David V. Aguilar is taking retirement and will step down as the head of U.S. Customs and Border Protection, the Department of Homeland Security announced late Friday.
In an e-mail to employees, Aguilar said his retirement takes effect at the end of March.
Aguilar has led the border management agency for more than a year over two stints. Aguilar rose through the ranks and became chief of the Border Patrol in 2004 in the early days of its integration with U.S. Customs, part of a federal agency reorganization after the Sept. 11, 2001 terror attacks that resulted in the creation of the Department of Homeland Security. In January 2010, he was named deputy commissioner of CBP and served as acting commissioner for a few months while the confirmation process for Obama appointee Alan Bersin dragged out. When Bersin was forced to leave office at the end of 2012 because he was a recess appointment that never received permanent Senate confirmation, Aguilar took over as acting commissioner. In recent months, his official title has been deputy commissioner even though he is leading the agency because federal rules limit how long someone can serve in an acting capacity for a position that requires Senate approval.
In his departure announcement, Aguilar said it was an honor working with more than 60,000 men and women dedicated to protecting U.S. security.
"It has not been easy but the accomplishments, successes and evolution of our organization have proven that a strong unified border agency is our nation’s best defense against those who threaten or plot to attack us. Securing our nation and its citizens while ensuring the highest levels of economic competitiveness for our trade and industry is what you do every day, and you do it very well. For this I thank you as a member of the CBP family, but more importantly as a citizen of this great country," he wrote.
During his tenure, Aguilar has continued the aggressive reform process begun under his predecessor, earning gratitude from the businesses engaged in international trade. During the past 13 months he presided over the first West Coast Trade Symposium to complement the annual outreach event in Washington, the expansion of trusted traveler programs, the mainstreaming of the Centers of Excellence and Expertise into a permanent trade facilitation program and the addition of eight new industry-specific centers months ahead of schedule, the full implementation of the Anti-Border Corruption Act of 2010 requiring all applicants to undergo polygraph screening, the launch of an export component to the Customs-Trade Partnership Against Terrorism and the ongoing development of the Automated Commercial Environment under difficult budget circumstances.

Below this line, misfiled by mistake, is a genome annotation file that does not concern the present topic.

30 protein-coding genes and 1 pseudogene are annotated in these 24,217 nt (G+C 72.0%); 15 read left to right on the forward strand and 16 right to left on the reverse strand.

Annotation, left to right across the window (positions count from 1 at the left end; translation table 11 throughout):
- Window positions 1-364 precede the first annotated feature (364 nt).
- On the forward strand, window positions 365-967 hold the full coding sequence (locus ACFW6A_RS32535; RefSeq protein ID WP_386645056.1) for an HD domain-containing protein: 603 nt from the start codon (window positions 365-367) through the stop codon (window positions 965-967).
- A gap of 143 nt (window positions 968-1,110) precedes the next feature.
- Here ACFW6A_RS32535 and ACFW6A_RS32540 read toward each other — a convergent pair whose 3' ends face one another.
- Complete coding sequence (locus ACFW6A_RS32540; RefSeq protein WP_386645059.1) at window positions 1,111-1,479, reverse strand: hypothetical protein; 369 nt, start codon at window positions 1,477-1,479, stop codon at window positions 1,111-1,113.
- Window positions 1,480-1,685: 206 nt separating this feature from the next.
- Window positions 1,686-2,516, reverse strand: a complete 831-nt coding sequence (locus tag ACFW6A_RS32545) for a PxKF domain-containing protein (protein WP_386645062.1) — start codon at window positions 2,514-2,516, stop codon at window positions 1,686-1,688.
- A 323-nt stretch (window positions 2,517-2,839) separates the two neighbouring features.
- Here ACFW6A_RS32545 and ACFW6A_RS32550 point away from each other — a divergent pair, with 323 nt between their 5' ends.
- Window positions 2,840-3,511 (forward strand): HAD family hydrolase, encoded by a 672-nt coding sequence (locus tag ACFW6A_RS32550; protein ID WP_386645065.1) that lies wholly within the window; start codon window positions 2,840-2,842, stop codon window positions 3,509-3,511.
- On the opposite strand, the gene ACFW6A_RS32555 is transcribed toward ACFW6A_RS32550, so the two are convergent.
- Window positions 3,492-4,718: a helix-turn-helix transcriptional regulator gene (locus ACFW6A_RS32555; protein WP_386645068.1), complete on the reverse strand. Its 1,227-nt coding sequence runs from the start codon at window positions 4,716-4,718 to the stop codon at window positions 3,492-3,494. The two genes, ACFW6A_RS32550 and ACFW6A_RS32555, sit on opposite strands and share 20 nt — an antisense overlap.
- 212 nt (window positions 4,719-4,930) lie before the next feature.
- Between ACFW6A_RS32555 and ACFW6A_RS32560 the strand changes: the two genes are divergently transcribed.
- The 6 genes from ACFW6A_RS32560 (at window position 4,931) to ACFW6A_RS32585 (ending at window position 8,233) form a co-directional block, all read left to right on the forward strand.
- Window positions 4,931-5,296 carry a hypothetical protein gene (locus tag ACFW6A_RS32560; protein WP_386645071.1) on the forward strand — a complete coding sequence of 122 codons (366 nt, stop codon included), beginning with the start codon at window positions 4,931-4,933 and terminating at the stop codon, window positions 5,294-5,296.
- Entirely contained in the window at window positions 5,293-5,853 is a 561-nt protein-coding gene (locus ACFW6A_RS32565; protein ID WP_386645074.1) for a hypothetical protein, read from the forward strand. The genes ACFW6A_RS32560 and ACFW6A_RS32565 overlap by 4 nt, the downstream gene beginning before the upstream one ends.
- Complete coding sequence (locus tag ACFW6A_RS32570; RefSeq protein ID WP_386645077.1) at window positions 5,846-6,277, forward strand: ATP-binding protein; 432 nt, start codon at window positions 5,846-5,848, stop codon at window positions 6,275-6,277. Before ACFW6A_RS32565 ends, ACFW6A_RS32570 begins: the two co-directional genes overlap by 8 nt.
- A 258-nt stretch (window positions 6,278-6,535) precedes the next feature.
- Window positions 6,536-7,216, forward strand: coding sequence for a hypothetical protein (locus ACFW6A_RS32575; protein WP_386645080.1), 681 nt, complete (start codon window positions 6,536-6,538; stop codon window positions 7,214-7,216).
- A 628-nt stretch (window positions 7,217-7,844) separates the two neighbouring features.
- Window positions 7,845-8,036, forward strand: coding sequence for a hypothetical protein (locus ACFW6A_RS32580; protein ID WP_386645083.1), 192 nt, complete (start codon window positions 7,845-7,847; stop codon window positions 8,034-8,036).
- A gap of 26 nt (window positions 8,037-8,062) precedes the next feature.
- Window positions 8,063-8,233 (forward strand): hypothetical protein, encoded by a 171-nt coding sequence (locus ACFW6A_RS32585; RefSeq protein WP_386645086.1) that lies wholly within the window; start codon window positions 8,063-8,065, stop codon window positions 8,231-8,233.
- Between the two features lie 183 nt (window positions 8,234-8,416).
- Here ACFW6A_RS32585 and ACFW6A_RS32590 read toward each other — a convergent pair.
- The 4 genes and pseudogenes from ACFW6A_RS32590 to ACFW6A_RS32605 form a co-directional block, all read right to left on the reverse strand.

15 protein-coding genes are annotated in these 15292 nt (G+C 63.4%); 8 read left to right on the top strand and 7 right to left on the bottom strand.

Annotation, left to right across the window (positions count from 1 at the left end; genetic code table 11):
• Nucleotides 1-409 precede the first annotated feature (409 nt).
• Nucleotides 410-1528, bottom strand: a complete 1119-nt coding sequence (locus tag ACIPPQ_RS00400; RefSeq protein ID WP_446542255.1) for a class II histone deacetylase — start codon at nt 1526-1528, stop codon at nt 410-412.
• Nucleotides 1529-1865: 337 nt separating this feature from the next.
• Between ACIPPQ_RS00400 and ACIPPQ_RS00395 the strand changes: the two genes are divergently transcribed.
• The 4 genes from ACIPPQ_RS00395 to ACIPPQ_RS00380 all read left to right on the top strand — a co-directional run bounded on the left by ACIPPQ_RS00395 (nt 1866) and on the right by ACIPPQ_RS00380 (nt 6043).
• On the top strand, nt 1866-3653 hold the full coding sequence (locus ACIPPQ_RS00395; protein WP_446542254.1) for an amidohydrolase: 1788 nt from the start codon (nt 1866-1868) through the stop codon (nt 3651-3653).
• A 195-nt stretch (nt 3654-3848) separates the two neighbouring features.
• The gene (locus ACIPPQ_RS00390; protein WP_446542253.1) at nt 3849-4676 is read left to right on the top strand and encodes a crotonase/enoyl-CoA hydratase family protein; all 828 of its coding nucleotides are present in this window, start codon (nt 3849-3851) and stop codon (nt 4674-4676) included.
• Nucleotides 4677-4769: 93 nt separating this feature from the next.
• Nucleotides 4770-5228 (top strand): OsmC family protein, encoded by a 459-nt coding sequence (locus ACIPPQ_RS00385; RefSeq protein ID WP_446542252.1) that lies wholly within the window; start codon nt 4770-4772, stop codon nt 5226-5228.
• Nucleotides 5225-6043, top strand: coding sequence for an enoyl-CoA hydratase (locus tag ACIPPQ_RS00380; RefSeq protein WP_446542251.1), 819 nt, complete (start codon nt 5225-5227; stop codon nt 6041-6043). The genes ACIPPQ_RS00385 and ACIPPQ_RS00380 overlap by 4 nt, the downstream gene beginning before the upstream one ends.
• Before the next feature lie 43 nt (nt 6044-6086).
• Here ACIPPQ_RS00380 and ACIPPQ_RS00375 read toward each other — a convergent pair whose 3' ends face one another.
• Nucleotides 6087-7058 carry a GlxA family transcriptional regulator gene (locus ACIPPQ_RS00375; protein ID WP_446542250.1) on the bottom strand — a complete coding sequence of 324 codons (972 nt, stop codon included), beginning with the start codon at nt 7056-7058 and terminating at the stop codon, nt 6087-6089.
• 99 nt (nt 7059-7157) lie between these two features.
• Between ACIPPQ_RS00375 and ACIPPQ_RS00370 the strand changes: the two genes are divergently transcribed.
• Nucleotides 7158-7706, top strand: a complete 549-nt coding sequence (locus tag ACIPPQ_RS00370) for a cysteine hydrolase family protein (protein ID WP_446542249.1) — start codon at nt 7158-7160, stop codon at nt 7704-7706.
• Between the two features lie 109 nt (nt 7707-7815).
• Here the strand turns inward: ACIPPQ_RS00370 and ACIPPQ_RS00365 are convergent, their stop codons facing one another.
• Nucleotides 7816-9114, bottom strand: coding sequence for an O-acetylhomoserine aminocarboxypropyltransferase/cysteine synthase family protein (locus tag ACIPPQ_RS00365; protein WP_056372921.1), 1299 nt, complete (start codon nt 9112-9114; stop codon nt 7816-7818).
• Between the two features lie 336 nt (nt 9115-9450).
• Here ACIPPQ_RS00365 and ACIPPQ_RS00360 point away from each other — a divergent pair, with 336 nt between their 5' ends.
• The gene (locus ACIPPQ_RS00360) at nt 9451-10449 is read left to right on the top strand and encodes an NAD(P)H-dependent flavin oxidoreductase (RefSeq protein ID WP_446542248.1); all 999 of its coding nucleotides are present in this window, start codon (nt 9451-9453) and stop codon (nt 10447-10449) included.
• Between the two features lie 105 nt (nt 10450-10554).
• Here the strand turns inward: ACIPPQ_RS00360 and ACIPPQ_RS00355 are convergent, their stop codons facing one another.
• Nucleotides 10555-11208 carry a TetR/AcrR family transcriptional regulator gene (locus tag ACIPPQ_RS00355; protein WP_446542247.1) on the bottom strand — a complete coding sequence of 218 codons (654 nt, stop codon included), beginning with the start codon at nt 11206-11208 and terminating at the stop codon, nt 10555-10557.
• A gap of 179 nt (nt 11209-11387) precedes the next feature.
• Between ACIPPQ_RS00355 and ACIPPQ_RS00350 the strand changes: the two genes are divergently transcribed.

Despite those successes, it is difficult for an agency or department to help shape new policy and be relevant within an administration without a politically appointed leader. The White House opted not to nominate someone to take Bersin's place because there were only 11 months until the presidential election, which acted as a disincentive to go through the confirmation process when there might be a change in power and the selection of a new commissioner.
With Aguilar's departure, CBP will be down to its third-in-command, acting chief operating officer Thomas Winkowski, although in practical terms he's the No. 2 person on the leadership team. The White House has not given any indication of when it will nominate a new CBP commissioner.
Aguilar faced mandatory retirement. According to career information on CBP's Website, Border Patrol agents face mandatory retirement at age 57 with 20 years of service, but can work beyond 57 until they meet the combination of age and years on duty. Aguilar joined the Border Patrol 34 years ago. He turned 58 in December.
Prior to becoming Border Patrol chief, Aguilar was chief of the Tucson sector, with responsibility for guarding 261 miles of the Arizona-Mexico border. He went through the federal government's senior executive fellow program at the John F. Kennedy School of Government at Harvard University. He received the President's Meritorious Excellence Award in 2005 and achieved Presidential Rank in 2008.
"Because of his efforts over the past three decades, our country’s borders and border communities are safer and more secure, and he leaves behind a more sophisticated and agile law enforcement agency – our nation’s largest," Homeland Security Secretary Janet Napolitano said in a statement. "I am deeply grateful for his contributions to DHS, CBP and our country. I congratulate him on his career as a selfless public servant and wish him and his family the very best in his retirement. David will be missed.” - Eric Kulisch